The SA Communist Party (SACP) says they were the first to speak out about South Africa’s trendy maxim, ‘state capture’.
Therefore, the communist party opined that former Cosatu general secretary Zwelinzima Vavi’s assertion that the SACP arrived late in addressing ‘state capture’ was wrong because the party has never been mum about ‘state capture’.
“The SACP was the first organisation to come out and say let us take responsibility for the revolution,” spokesperson Alex Mashilo told News24 on Tuesday.
“It was the first organisation… to say our revolution committed the following mistakes,” SACP added.
SACP’s Alex Mashilo also recalled a 2014 statement made by the SACP’s augmented central committee, therein the party showed concerns about how state appointments were being increasingly influenced by affluent business personalities.
Speaking further, Mashilo recalled that in the statement issued on November 20 2014, the SACP asserted that “There are also widespread indications of money politics at play and even of business people having a direct hand into appointments into key positions within the state.”
“When this chap [Vavi] says we are just coming out now… it’s opportunism. Where was this gentleman to come out in support of the party?” Mashilo added.
We will recall that Vavi told News24 in an interview that SACP and ANC secretary general Gwede Mantashe must take responsibility for the “mess we are finding ourselves in”.
“Just like I am taking the responsibility for my own role in the run-up to 2007,” he said.
SACP’s Alex Mashilo recalled also that in May 2015, the SACP criticized corporate capture in its political report.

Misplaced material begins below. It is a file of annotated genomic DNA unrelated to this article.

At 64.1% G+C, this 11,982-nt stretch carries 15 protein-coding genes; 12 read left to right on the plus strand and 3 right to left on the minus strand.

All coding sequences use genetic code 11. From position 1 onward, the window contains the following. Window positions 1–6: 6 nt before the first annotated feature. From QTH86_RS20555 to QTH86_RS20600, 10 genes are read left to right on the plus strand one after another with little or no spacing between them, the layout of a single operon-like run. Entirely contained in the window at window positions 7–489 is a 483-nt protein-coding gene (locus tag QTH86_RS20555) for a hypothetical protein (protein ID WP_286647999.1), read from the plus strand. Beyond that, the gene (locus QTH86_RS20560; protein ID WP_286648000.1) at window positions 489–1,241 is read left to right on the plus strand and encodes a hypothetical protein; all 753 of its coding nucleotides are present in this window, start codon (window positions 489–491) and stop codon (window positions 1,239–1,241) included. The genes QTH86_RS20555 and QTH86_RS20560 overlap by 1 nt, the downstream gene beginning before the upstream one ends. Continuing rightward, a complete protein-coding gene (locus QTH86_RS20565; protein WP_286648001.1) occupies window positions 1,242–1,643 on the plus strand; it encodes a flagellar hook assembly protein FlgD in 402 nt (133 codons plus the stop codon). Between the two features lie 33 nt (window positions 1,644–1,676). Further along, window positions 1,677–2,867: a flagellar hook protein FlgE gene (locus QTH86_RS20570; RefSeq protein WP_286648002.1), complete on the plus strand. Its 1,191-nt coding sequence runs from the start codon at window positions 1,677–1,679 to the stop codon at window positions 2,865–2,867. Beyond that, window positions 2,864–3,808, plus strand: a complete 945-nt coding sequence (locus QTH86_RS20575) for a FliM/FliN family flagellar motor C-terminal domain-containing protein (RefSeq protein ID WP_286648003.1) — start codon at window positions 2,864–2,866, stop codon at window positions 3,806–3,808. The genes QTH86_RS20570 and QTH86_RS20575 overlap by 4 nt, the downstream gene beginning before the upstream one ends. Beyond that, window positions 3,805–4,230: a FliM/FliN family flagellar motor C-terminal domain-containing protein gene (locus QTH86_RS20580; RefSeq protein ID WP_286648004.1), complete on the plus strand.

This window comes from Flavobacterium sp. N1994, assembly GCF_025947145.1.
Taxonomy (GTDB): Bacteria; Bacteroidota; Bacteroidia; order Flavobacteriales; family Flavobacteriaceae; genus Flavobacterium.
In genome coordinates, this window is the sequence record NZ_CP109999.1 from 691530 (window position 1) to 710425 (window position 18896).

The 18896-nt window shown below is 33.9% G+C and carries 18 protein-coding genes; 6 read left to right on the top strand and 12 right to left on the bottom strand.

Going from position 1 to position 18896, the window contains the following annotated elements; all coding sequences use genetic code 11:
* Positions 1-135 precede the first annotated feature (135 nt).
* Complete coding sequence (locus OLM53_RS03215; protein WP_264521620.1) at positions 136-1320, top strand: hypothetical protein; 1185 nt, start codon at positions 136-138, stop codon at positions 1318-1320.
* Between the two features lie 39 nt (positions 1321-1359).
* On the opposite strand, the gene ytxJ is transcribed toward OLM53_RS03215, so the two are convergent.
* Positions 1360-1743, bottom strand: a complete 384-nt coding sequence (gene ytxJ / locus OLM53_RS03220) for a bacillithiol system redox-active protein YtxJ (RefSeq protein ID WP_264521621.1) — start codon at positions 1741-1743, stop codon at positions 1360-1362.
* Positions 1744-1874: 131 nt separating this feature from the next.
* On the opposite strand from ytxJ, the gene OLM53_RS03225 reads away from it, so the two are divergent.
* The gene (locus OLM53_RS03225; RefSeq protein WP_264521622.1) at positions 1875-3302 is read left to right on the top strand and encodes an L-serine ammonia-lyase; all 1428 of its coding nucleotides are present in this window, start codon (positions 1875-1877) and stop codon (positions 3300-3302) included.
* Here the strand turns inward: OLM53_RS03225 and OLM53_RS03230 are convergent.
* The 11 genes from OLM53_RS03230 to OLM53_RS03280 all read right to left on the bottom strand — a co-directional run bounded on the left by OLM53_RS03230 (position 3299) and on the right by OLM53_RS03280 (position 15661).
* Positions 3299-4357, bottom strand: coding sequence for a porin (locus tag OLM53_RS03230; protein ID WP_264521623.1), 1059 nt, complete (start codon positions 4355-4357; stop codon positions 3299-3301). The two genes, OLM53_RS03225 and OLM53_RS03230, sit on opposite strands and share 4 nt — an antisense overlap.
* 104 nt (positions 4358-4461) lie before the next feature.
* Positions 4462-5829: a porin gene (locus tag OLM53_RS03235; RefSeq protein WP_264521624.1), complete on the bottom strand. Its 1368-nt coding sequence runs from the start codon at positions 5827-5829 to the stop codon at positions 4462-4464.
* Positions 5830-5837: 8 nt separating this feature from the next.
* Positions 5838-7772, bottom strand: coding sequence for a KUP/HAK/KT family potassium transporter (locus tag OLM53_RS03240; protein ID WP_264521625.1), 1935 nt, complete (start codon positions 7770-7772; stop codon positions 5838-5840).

“We were not raising it in 2016, we were not raising in 2015, we started raising it in 2014 as [proven] in that statement.
“Why didn’t he [Vavi] come out then? He was still in the movement at that time. Why didn’t he come out to support the SACP?,” Mashilo further slammed Vavi.
Mashilo asserted that the SACP has been cautious about the whole issue because the party is apparently dealing with “matters of principle”.
“When business people increasingly achieve influence in our appointments in the state or state-owned enterprises, that is wrong. You cannot expect us to be silent about it,” he said.
Mashilo also commented on Vavi’s statement that ‘ANC is repeating same mistakes it made in 2007’. The SACP spokesperson said that the party had earlier commented on ANC’s mistakes in 2007.
“This was discussed in the SACP’s 2015 discussion document titled “Challenges facing the trade union movement. After Polokwane the first organisation to go out and say there was a problem in Polokwane was the SACP.
At that time the SACP said there was a new tendency that when we were fighting in Polokwane certain individuals were not fighting for principles. They were fighting for ‘our time to eat’, referring to themselves… that’s why Polokwane was a problem,” Mashilo opined.